Free advertising is the best advertising and nothing is better than your website and contact information travelling across the globe while you sleep. One press release can increase your name or company visibility on web search engines by several pages. The more pages you have with your name on it, the more important you look.

It seems like a tough thing to do but it is in fact, the easiest way to get you noticed.
There are many free press release sites online that work...and they work well.
You simply fill in the information and they do the rest.

Some free online press release sites...

Now go and start making a name for yourself.

$300 goes a long way.

This morning I went to my mailbox and found a fancy envelope with my name on it.
It was from an award show across the pond and contained a beautiful, glossy, die-cut brochure announcing a call for entries.

Now, having done a few pieces that I am proud of this year, I decided to log onto the site and check it out.

I looked at the list of judges and they were quite impressive. I looked at the rest of the site and was leaning towards entering a piece or two until I checked out the entry fees.

What I saw turned me off immediately. $300 in American currency for a single entry.
Now, some may call me cheap but I am beginning to understand why we don’t see more work from “the little people” being entered into award shows.

In reality, besides the power of a winning entry’s press release, I really don’t see the need to pay $300 USD to have somebody tell me they like my work. I liked my work. My client liked my work. Hopefully, if I did my job well, the general public liked my work.

I started surfing the web and found that for $300 USD, there are plenty of ways I can skip the shoulder pat from someone else and reward myself.
A flight to Vegas is roughly the same price. So is the new barbeque I was looking at.
I can enjoy a day playing the top golf course in Ontario for less money. I can spend a weekend at a spa, or once again jump out of an airplane to feel that rush I obviously crave. There are hundreds of things I can buy or treat myself to with that kind of money.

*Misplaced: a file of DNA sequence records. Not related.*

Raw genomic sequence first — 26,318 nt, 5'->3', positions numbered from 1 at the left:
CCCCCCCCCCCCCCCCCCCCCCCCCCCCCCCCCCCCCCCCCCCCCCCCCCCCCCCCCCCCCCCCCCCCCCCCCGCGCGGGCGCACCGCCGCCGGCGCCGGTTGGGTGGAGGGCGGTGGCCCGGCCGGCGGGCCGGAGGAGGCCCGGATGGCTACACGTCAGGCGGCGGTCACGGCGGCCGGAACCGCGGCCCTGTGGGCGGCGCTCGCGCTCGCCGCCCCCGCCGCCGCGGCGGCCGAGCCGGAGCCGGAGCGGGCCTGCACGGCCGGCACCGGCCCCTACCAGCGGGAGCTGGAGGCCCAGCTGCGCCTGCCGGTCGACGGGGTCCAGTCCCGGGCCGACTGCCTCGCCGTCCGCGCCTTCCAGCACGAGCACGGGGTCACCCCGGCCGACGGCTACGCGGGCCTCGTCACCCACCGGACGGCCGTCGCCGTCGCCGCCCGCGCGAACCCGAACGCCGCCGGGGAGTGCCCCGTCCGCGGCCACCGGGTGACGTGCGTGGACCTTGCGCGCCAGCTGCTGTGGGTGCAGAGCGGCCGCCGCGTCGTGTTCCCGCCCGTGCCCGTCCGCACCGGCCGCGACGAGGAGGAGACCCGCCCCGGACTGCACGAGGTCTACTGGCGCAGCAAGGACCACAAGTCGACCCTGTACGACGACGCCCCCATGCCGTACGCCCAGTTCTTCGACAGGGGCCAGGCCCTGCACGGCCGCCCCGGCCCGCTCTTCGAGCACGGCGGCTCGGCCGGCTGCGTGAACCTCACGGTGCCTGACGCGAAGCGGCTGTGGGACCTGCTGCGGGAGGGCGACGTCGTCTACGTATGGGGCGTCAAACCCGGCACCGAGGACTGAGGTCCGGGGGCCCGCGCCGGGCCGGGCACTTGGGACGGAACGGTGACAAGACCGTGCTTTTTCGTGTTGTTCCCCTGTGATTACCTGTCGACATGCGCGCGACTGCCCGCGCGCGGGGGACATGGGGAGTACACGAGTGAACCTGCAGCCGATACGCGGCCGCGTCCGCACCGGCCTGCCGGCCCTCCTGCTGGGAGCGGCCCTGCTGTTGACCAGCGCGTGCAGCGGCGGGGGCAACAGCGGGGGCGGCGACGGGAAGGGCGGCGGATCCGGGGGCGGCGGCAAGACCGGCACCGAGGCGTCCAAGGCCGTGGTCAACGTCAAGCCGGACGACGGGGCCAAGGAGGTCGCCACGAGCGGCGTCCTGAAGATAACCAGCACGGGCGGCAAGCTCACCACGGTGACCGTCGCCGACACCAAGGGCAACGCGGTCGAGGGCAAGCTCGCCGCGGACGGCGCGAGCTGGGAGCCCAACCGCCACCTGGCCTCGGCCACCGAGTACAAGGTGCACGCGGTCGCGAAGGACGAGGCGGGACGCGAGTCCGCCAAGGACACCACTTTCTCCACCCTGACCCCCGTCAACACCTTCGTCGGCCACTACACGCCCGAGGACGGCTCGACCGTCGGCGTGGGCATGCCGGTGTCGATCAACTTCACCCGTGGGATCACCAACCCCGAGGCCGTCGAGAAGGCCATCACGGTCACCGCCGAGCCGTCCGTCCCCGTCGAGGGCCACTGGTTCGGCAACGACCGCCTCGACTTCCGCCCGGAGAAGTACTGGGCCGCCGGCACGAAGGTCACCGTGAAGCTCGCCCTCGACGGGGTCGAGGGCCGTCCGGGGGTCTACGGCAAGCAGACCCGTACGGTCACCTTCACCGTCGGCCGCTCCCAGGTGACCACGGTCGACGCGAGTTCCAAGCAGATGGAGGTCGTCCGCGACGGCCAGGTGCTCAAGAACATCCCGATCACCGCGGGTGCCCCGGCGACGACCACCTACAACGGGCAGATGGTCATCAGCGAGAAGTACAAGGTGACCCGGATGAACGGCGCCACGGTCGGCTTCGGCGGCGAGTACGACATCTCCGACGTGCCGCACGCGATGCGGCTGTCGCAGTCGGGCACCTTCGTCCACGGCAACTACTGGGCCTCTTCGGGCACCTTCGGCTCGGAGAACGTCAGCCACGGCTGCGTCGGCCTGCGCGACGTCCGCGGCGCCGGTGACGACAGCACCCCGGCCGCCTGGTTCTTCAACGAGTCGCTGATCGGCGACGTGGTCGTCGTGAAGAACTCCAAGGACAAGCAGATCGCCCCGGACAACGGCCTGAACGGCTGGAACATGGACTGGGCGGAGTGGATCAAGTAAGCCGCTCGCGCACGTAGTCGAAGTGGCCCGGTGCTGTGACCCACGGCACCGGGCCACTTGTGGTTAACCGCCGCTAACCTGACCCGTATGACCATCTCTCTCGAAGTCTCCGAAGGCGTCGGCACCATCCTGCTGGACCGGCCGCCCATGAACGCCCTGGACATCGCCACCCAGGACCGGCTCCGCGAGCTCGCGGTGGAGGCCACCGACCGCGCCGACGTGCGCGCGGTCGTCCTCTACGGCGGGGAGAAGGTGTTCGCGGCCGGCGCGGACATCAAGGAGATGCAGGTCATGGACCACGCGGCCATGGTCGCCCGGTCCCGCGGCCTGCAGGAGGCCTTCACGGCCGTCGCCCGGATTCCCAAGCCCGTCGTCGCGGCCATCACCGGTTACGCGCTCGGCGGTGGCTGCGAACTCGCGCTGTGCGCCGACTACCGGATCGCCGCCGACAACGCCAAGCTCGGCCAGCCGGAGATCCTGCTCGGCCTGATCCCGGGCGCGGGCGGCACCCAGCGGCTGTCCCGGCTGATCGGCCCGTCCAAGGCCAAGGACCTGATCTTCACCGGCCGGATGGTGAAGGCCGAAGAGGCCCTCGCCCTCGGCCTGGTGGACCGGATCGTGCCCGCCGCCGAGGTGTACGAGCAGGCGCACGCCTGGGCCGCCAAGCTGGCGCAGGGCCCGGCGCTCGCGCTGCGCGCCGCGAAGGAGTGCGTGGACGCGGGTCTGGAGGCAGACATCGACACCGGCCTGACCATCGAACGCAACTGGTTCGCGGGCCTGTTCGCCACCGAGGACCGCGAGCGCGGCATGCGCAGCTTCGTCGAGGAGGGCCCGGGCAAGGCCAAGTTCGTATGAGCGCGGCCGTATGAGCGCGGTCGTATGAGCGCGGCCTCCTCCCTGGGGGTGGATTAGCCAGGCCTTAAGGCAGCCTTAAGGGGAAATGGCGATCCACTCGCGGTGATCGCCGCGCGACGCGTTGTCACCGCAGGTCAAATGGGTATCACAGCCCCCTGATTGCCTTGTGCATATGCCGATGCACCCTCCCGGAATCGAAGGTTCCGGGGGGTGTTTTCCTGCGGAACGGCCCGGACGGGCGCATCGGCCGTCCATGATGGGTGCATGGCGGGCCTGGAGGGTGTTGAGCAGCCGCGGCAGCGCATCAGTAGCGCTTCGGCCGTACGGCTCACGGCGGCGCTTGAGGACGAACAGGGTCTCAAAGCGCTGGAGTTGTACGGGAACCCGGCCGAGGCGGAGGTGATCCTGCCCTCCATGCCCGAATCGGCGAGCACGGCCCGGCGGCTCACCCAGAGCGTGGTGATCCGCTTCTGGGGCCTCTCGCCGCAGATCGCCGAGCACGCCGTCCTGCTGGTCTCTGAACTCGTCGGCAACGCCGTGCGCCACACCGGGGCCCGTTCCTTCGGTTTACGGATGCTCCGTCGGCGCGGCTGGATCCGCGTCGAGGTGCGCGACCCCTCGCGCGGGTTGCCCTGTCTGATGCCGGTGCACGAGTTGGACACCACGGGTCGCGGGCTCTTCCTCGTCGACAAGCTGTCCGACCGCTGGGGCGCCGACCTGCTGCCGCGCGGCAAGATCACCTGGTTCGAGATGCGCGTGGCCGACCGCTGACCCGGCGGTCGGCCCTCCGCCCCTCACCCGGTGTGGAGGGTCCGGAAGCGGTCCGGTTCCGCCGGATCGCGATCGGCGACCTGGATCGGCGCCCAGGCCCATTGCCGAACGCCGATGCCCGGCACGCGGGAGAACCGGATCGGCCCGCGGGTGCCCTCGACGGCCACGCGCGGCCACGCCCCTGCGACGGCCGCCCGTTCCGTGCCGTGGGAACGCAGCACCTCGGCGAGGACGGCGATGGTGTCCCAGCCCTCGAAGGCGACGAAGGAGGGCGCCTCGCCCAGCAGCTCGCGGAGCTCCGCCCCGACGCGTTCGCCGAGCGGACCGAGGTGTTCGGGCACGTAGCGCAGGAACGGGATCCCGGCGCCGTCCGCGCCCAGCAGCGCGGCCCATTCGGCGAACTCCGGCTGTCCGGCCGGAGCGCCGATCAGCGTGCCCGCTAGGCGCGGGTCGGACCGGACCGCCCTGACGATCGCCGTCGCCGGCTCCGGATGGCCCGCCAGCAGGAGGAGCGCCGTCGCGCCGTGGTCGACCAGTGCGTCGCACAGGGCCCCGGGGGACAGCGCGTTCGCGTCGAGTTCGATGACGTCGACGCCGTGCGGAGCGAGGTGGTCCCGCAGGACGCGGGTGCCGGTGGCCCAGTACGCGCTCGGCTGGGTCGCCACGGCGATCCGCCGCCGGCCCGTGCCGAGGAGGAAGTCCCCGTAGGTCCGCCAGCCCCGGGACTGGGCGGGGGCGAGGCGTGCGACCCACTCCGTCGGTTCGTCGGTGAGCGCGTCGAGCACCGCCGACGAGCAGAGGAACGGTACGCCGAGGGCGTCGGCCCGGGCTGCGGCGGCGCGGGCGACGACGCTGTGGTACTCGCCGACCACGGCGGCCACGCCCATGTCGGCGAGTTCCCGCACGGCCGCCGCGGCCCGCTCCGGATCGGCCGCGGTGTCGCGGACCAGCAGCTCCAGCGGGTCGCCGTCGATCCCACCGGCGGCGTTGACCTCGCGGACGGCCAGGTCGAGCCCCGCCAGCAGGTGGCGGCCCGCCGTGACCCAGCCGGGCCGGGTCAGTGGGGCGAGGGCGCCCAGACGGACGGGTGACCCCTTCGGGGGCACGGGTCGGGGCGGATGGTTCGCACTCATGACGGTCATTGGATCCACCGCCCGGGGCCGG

I tossed the beautiful brochure in the recycling box. I think that for now, I’ll skip this type of show and continue entering smaller ones that make more sense.

In leaving the agency scene behind, I am beginning to accept the fact that I will probably never see an award on my shelf from an extremely prestigious show. Even if I created work that I feel could have a chance, as a freelancer, I will forever find it hard to pony up the cash to enter the piece. In my mind, I might as well take $300, walk over to a casino’s roulette wheel, randomly pick a number, and lay it all down.
Unfortunately, I am beginning to understand, that’s just not me.

Hey Man...YOU SUCK.

“It takes courage to be creative...” - E. Paul Torrance

These words ring very true.
I’ve been waiting for it - the first anonymous post on my blog (funny how they never sign their names) telling me how much they hate my work. I’m quite surprised, not because I actually received that type of response, but rather because it took so long for one of them to appear.

The poster targeted one ad on my site in particular, and I find this quite funny. The ad they told me they thought was terrible, won bronze in an international show. CDs from known shops around the world liked the ad enough to award it and anonymous thinks it’s “The worst ad he has ever seen”.

Of course, he is entitled to his opinion. Everyone is. No matter how much we like to argue this, our business is a form of art. Some will like your art, some won’t. You can enter a piece in one award show and it will win and in another it won't. This is the norm.
I remember many years ago, while shopping my portfolio around town, a CD told me that my book wouldn’t cut it and I would never find a job in the industry. The very next day, I was hired at a better agency after the CD told me he thought my book was one of the better ones he's seen.

With that, I learned to simply develop thick skin and let the negativity slide.

Personally, there are only two things I care about...what my client thinks and if the ad sells his product.
I never entered this business to win awards. They are simply a bonus. I also never entered it to please others in the industry. I entered it to make money. Period. Both for the client and myself.
Not all award-winning work achieves this goal. And sometimes, ads that aren't deemed award-worthy have achieved excellent results and have made the client millions of dollars.

Now, back to the poster’s comments...Isn’t it sad that we work in an industry where our peers love to belittle us? Can you imagine this in other industries? How about in the medical profession...
“Hey man, you suck. That surgery you performed yesterday was terrible. How did you ever get hired? You should go back to dissecting frogs you hack”
When you look at it this way, it sounds ridiculous. That’s because it is.

I actually want to publicly thank Mr. Anonymous. Thank you for taking the time to comment. I respect your opinion. I don’t agree with it but it is your opinion. And like I said you are entitled to it.
However, if you think it would upset me, you are wrong. I’ve been in this industry a long time (you’ve never seen my agency portfolio because I can’t feature it on my site) and it’s not like I’m quitting anytime soon. Do you really expect me to hang up my hat because you don’t like my work?